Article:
(A) Grants the right to distribute goods or provide services under a marketing plan prescribed or suggested in substantial part by the franchisor;

(B) Requires payment of a franchise fee in excess of five hundred dollars ($500) to a franchisor or its affiliate; and

(C) Allows the franchise business to be substantially associated with a trademark, service mark, trade name, logotype, advertising, or other commercial symbol of or designating the franchisor or its affiliate; or

(ii) A master franchise.

If a franchise is not registered, Rhode Island can issue fines up to $50,000 per violation and up to $5,000 for a violation of a stop order along with other punishments.


Virginia

FDD must be registered with the Virginia State Corporation Commission. Registration fee is $500, annual renewal fee is $250.

In Virginia, a "Franchise" means a written contract or agreement between two or more persons, by which:

1. A franchisee is granted the right to engage in the business of offering, selling or distributing goods or services at retail under a marketing plan or system prescribed in substantial part by a franchisor;

2. The operation of the franchisee's business pursuant to such plan or system is substantially associated with the franchisor's trademark, service mark, trade name, logotype, advertising or other commercial symbol designating the franchisor or its affiliate; and

3. The franchisee is required to pay, directly or indirectly, a franchise fee of $500 or more.

If a franchise is not registered, 2 Violators of the Virginia franchise laws can receive a civil fine of up to $25,000 per violation and a criminal fine of up to $5,000 along with other punishments.


Washington

FDD must be registered with the Securities Division of the Washington State Department of Financial Institutions. Registration fee is $600, annual renewal fee is $100.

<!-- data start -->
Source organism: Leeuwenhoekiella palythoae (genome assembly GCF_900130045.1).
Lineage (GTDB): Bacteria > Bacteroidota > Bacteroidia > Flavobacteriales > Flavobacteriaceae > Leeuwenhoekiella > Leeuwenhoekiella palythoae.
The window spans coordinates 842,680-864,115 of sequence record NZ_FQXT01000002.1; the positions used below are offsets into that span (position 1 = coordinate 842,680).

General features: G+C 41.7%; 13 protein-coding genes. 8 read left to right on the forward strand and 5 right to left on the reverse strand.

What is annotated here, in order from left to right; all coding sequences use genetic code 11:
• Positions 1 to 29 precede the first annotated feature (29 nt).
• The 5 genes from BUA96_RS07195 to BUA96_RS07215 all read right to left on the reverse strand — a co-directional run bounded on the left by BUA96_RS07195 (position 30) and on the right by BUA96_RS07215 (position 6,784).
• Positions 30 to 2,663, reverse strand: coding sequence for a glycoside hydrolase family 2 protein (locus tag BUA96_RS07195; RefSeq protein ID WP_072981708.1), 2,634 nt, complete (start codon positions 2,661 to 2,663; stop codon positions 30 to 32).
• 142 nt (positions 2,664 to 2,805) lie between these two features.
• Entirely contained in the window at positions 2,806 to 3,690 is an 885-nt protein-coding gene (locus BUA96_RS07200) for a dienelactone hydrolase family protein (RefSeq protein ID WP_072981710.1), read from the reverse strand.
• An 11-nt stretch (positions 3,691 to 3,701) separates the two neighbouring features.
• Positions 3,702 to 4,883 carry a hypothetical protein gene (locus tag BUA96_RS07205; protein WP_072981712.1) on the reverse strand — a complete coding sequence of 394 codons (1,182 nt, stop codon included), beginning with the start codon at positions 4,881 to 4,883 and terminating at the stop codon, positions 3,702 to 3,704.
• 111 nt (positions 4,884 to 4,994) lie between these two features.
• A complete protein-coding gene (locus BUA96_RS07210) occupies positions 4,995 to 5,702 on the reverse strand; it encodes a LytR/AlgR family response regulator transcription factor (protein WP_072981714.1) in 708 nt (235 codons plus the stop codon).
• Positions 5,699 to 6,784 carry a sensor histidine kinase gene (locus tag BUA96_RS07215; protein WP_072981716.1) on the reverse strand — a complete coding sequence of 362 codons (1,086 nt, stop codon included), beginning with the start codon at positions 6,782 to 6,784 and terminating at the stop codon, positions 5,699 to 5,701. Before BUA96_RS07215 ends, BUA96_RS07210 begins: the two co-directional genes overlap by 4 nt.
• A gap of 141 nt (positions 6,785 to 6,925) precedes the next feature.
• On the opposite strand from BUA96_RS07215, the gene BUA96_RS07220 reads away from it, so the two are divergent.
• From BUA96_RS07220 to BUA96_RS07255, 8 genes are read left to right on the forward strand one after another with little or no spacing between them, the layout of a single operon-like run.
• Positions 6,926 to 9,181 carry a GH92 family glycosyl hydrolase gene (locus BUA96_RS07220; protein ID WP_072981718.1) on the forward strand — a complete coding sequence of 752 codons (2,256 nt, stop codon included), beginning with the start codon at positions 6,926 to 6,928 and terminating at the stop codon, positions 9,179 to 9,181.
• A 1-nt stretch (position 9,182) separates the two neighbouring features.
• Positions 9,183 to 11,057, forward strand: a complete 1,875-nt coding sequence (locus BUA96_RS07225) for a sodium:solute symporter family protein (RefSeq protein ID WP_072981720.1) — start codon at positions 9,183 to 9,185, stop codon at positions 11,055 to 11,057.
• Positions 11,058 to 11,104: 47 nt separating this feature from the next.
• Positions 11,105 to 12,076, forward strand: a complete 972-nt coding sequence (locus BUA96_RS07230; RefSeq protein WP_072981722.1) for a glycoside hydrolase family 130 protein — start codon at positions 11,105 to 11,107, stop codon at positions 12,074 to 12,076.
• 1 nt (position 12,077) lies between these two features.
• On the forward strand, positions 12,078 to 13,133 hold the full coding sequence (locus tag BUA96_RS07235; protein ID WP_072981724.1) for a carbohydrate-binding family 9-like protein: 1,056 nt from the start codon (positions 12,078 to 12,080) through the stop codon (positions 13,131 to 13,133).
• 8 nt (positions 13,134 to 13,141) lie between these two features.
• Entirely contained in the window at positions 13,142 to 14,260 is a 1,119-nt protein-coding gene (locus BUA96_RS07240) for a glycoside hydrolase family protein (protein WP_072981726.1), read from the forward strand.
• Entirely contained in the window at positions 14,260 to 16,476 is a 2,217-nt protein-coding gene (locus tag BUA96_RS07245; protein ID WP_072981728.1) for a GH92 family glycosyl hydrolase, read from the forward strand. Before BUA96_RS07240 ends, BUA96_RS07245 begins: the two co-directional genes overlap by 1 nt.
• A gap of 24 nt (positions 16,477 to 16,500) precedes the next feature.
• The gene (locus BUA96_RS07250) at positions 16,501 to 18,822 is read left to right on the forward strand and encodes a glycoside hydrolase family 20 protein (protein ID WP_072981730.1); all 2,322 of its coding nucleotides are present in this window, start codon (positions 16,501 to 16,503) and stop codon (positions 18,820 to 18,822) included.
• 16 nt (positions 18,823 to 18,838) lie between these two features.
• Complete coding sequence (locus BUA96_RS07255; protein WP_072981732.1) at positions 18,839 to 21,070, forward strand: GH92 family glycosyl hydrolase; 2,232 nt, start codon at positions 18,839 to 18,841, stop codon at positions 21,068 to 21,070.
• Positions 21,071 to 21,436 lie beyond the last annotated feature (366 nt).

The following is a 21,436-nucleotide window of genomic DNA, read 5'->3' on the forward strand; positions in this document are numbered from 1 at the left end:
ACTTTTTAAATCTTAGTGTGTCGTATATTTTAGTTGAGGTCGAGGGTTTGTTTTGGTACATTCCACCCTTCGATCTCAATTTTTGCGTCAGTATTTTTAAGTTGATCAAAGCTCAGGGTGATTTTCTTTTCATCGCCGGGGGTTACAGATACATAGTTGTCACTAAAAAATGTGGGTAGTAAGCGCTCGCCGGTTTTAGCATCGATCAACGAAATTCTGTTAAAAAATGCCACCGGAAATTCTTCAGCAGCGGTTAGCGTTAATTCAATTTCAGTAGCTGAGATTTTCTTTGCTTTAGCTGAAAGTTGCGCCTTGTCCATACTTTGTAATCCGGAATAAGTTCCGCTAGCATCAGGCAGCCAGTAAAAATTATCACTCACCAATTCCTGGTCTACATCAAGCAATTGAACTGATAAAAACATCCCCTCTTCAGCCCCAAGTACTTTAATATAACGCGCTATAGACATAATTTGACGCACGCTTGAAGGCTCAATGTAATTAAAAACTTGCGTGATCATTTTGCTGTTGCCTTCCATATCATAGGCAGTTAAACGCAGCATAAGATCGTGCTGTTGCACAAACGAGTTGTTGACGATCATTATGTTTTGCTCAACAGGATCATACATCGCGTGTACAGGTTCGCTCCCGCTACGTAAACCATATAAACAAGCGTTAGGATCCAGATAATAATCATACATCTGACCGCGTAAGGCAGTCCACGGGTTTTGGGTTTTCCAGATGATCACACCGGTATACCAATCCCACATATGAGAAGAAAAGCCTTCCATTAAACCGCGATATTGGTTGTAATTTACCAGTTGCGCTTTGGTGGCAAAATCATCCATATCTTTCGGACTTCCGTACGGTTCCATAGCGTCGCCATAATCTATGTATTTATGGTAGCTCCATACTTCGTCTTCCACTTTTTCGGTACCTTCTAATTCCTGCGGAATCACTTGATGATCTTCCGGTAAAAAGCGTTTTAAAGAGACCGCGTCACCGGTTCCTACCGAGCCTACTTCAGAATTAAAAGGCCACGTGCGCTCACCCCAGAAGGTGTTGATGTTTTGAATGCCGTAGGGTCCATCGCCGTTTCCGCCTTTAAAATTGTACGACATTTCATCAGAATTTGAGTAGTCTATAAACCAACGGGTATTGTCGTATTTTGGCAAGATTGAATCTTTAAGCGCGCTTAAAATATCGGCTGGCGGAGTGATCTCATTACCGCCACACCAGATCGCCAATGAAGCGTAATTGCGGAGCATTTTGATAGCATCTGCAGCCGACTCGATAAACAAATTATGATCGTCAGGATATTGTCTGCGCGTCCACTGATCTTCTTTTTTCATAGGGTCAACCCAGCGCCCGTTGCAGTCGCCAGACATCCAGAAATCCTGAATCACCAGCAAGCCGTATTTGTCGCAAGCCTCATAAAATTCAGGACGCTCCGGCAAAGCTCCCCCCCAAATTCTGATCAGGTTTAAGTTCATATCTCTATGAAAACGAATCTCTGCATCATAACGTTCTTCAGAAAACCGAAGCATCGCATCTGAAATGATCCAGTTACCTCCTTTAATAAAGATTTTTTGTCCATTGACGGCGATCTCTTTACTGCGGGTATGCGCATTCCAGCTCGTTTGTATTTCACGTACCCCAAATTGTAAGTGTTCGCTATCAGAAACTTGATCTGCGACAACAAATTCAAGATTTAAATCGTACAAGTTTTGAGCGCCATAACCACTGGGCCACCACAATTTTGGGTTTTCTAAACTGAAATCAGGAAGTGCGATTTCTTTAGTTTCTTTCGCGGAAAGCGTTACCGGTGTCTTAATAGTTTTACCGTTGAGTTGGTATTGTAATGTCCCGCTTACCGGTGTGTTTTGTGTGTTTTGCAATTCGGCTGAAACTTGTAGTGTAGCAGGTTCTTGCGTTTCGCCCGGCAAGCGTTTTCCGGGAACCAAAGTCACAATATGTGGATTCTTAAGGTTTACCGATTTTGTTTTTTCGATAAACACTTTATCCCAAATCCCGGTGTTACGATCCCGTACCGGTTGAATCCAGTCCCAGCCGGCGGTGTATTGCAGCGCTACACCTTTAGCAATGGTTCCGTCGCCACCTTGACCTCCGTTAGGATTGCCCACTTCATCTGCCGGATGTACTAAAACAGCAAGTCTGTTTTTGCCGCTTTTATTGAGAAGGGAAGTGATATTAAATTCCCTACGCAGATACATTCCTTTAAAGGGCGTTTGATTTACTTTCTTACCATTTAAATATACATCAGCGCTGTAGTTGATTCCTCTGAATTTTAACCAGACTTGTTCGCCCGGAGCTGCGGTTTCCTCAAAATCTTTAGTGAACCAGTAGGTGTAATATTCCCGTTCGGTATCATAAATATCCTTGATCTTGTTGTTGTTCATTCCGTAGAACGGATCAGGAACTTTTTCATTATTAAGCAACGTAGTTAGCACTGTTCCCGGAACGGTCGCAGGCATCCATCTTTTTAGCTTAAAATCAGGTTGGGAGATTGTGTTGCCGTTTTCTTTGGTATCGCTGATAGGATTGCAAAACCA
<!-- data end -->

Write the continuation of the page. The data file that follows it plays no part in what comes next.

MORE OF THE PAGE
In Washington, a "Franchise" is defined as:

(a) An agreement, expressed or implied, oral or written, by which:

(i) A person is granted the right to engage in the business of offering, selling, or distributing goods or services under a marketing plan prescribed or suggested in substantial part by the grantor or its affiliate;

(ii) The operation of the business is substantially associated with a trademark, service mark, trade name, advertising, or other commercial symbol designating, owned by, or licensed by the grantor or its affiliate; and

(iii) The person pays, agrees to pay, or is required to pay, directly or indirectly, a franchise fee.

If a franchise is not registered, Washington can obtain civil fines of up to $25,000 for violation of an injunction44, $2,000 for violations45 and up to $5,000 for willful violations along with other punishments.


Wisconsin

FDD must be registered with the Securities Division of the Wisconsin State Department of Financial Institutions. Registration fee is $400 and cannot be renewed, thus a new FDD must be registered after each year.

In Wisconsin, a “Franchise" means a contract or agreement, either express or implied, whether oral or written, between 2 or more persons by which:

1. A franchisee is granted the right to engage in the business of offering, selling or distributing goods or services under a marketing plan or system prescribed or suggested in substantial part by a franchisor; and

2. The operation of the franchisee's business pursuant to such plan or system is substantially associated with the franchisor's business and trademark, service mark, trade name, logotype, advertising or other commercial symbol designating the franchisor or its affiliate; and

3. The franchisee is required to pay, directly or indirectly, a franchise fee.

If a franchise is not registered, Wisconsin can obtain civil fines up to $5,000 along with other punishments.



For each state, if a franchise is not properly registered, or someone violates any part of the state’s franchise act, many different punishments can be enacted. The punishments can be either civil, criminal, or in some cases, both. If the franchisor violates the act, it might have to pay huge sums of money to the state and also the franchisee. As such it is important to know your state franchise rights and obligations.

Those are the 14 states that require more information out of the franchisor prior to them selling a franchise. While some may see this as an annoyance or even overbearing, it is quite necessary. The franchise industry is quite unregulated and filled with scrupulous franchisors who take advantage of the lack of regulation. By requiring registration, these fourteen (14) states have at least made some steps toward regulation (albeit not enough). It is important to note that these states DO NOT review the FDD for accuracy. They simply review the information to make sure it is complete. If you have any legal questions as a potential, current, or former franchisee about your franchise, feel free to contact us at Fortman Law, we can help.

Law Office of Jonathan E. Fortman, LLC

www.fortmanlaw.com

314-522-2312

jef@fortmanlaw.com